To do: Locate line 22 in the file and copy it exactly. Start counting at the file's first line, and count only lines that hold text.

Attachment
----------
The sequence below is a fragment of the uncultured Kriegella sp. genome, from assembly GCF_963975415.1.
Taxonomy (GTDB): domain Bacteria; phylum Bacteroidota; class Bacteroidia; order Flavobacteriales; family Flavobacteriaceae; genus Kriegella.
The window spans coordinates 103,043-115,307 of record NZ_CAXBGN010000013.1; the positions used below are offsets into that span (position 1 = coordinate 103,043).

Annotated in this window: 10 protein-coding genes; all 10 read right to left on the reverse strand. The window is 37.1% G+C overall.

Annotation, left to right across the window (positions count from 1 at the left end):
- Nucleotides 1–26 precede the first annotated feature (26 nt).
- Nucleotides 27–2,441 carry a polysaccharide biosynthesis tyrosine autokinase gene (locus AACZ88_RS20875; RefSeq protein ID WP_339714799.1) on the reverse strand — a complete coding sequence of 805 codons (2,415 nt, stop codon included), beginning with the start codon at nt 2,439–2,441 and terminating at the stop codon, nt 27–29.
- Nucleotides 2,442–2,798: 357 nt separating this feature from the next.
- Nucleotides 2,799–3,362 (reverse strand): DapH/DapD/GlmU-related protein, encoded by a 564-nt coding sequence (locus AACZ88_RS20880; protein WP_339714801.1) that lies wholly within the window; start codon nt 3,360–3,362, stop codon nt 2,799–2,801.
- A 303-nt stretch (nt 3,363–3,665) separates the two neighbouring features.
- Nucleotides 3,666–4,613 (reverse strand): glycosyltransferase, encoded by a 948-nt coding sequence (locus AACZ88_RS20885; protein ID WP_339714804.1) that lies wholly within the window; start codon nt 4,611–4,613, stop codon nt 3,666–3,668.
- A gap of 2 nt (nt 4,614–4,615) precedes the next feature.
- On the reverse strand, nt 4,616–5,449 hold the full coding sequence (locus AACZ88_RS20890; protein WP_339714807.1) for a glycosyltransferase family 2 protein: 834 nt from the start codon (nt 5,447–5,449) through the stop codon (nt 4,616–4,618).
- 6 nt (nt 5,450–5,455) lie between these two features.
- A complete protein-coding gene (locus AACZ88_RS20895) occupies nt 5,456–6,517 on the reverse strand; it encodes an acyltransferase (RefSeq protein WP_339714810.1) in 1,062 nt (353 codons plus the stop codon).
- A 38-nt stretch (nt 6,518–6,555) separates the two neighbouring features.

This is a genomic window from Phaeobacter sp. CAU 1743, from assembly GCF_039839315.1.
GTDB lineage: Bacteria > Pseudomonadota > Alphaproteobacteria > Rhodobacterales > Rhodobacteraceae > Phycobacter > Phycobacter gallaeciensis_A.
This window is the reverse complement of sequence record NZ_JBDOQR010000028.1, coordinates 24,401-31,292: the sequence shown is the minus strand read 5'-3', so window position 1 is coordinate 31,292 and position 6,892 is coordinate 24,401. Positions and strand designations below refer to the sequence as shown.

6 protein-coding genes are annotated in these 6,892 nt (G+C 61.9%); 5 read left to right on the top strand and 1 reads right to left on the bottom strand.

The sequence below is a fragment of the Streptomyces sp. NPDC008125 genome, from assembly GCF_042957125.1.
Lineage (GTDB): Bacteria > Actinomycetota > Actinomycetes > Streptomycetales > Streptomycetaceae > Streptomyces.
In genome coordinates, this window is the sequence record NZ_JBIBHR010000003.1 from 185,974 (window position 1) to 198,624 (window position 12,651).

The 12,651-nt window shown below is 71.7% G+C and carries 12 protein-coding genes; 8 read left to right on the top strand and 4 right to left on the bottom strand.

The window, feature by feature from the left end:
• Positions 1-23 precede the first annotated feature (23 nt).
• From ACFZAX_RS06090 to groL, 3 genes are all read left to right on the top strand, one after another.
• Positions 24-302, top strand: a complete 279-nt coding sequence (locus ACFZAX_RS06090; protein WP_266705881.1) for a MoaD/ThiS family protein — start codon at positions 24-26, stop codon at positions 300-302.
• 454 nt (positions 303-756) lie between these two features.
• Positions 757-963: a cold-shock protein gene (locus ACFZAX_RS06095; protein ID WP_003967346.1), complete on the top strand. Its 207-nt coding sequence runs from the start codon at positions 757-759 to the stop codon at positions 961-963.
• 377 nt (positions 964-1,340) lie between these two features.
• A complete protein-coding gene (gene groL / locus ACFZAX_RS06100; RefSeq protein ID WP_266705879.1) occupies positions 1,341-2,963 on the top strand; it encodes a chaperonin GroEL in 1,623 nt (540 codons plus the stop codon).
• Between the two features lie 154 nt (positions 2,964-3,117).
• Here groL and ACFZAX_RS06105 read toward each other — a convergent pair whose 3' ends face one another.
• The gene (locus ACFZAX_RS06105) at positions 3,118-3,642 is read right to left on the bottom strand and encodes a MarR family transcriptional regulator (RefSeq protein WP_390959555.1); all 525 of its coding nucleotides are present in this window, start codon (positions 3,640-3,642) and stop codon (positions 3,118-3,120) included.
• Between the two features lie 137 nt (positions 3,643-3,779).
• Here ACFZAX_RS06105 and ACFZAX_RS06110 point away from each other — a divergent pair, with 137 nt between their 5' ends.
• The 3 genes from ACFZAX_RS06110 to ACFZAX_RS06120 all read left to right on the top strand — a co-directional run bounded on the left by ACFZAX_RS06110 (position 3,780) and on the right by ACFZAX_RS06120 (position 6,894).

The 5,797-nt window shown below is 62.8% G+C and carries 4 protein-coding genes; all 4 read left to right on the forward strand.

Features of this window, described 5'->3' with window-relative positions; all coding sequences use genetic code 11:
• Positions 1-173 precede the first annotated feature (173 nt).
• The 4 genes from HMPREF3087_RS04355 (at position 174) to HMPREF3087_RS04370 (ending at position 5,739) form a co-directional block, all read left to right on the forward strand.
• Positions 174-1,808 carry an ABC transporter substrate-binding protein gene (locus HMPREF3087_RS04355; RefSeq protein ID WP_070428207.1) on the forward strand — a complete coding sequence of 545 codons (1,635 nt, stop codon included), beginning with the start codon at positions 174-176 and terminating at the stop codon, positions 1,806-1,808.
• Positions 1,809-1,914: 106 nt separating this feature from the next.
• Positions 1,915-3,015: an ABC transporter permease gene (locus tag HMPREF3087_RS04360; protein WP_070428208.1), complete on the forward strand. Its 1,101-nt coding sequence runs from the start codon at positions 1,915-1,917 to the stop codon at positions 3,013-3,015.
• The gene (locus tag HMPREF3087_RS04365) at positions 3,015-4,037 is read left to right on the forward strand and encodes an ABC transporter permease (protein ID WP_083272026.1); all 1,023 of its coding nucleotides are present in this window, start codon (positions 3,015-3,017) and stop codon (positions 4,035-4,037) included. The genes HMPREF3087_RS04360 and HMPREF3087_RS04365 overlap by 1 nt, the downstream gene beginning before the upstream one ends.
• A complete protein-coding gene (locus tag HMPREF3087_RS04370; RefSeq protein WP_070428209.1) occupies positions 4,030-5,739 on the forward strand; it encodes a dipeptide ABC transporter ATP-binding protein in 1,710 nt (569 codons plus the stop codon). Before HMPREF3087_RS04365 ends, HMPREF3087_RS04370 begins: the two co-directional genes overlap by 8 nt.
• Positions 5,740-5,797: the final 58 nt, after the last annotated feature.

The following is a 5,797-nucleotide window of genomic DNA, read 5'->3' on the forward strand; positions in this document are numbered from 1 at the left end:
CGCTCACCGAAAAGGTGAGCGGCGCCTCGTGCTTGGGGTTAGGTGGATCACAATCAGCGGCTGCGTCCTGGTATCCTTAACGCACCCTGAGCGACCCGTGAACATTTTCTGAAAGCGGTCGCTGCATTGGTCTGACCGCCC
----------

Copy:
Lineage (GTDB): Bacteria > Actinomycetota > Actinomycetes > Streptomycetales > Streptomycetaceae > Streptomyces.